Andrew Welch wrote:
er, it's from me :)
Ah, well, it is just that I saw you most often on the answering side ;)
and I didn't take the time to lookup the OP, I just broke into the thread.
replace($input, ' ^"|"$" ', '', 'x')
which will remove opening/closing quotes.
Cool, thanks. In csv quotes in quoted values are escaped by doubling
the quotes, so just removing the opening/closing quotes is the way to
go. (In my specific requirement though I can guarantee there's no
escaped quotes so translate would've been fine)
About the regex: the 'x' is not necessary if you remove my redundant
whitespace in it.
Here's a resource on regexes: http://www.regular-expressions.info/.
I've seen some regexes coming by on parsing the CSV format, to which
this comes close. The RFC-4180 is an official description of it, though
what I understand, your input is not that strict.
But I feel inclined to add something about parsing CSV. As you pointed
out, it looks simple, but in fact is not. Some solutions passed already,
but I think that one of the easiest solutions I found, was one from Owen
Rees, a couple of months back, in response to an exponentially
performing regex (which is ugly trap to fall in and depends highly on
On a side note, one of the last messages in this thread contained the
following regex, though it's a beauty and a correct regex, it cannot be
used in XSLT because it matches an empty string, which is not allowed:
Instead of thinking in matching everything at once, you can make it
easier by calling both matching-substring and non-matching-substring to
your aid (too often people tend to do everything in matching-substring):
<elem>"foo, bar", baz, "", bom, """", "foo "","" quoted"</elem>
Must become (note the empty one and the singled quotes):
<token>foo "," quoted</token>
all we have to do is remove the trailing/leading quotes and make the ""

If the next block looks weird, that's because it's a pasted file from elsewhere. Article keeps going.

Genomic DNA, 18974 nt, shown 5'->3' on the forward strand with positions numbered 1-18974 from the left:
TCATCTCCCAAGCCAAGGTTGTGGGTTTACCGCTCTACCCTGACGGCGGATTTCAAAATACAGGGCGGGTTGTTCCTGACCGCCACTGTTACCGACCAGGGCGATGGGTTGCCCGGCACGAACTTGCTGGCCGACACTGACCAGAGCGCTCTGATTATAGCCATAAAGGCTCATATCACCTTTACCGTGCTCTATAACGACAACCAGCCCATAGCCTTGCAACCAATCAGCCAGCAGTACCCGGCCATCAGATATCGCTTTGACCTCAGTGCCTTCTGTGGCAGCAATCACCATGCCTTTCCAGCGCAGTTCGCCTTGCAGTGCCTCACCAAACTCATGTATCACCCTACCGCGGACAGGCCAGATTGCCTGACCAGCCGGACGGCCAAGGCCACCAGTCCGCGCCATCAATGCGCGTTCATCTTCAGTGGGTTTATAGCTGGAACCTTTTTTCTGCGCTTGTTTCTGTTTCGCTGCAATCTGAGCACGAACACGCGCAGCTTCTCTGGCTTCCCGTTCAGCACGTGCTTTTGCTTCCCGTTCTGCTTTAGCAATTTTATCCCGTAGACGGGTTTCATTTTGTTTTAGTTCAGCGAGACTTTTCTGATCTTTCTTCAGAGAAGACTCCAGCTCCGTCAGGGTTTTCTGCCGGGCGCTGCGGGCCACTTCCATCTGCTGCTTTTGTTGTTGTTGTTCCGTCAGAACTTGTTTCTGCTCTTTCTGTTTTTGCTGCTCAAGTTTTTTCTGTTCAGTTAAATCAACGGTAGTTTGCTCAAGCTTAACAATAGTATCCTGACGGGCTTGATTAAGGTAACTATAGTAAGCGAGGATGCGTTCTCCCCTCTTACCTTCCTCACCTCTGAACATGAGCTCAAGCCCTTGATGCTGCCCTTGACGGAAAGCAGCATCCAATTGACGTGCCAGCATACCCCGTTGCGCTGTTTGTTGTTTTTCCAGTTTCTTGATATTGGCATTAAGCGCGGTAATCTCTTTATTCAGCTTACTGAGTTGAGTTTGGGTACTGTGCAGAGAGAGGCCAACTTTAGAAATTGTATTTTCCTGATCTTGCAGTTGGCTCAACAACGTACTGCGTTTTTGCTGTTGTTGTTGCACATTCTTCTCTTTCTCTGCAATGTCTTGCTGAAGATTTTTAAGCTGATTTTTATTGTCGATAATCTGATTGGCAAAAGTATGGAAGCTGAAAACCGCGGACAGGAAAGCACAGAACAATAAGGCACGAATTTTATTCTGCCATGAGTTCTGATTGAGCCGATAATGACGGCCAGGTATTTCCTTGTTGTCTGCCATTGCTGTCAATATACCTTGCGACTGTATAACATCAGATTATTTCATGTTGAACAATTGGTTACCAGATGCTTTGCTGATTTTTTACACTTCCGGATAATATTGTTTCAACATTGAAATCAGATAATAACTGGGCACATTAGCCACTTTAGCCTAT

into a single quote, i.e.:
The core regex (by Owen Rees): ("[^"]*")+
regex (not that easy to follow): ^"|"$|(")"
in this replace: replace(., "^""|""$|("")""", "$1")
will do the trick.
What is not matched, is part of your non-quoted fields. The rest becomes
easy. Non-quoted CSV can be parsed by using tokenize():
You may want to get rid of the whitespace that is trailing/leading on a
field, but not when quoted (in which case it should stay). Change the
Altogether this becomes:
<xsl:analyze-string regex='("[^"]*")+' select="$input/elem" >
<xsl:value-of select='replace(., "^""|""$|("")""", "$1")'/>
<xsl:for-each select="tokenize(., '\s*,\s*')">
This will introduce some empty nodes, but there are ample ways to get
rid of them. To only remove empty fields that are introduced by the
rather rudimentary nature of the above, replace the tokenize with this:
tokenize(replace(., '^?\s*,\s*$?', ''), '\s*,\s*')
but that won't add to readability of course (but hey, these are regexes,
there beauty is in their power, not in their looks). Other empty nodes
will be the result of tokens that actually *are* there and should be empty.
I know you didn't ask for a full RFC covering (it works with quoted
newlines, too), but since I had it on the shelf, I thought I'd share it
anyway. And you simplify it by removing the bits that involve double
A side benefit, it is tested with faulty input and 'correctly' deals
with it. This means: you can't know for sure what it does, but it does
it fast and it won't run into an exponential performance.
-- Abel Braaksma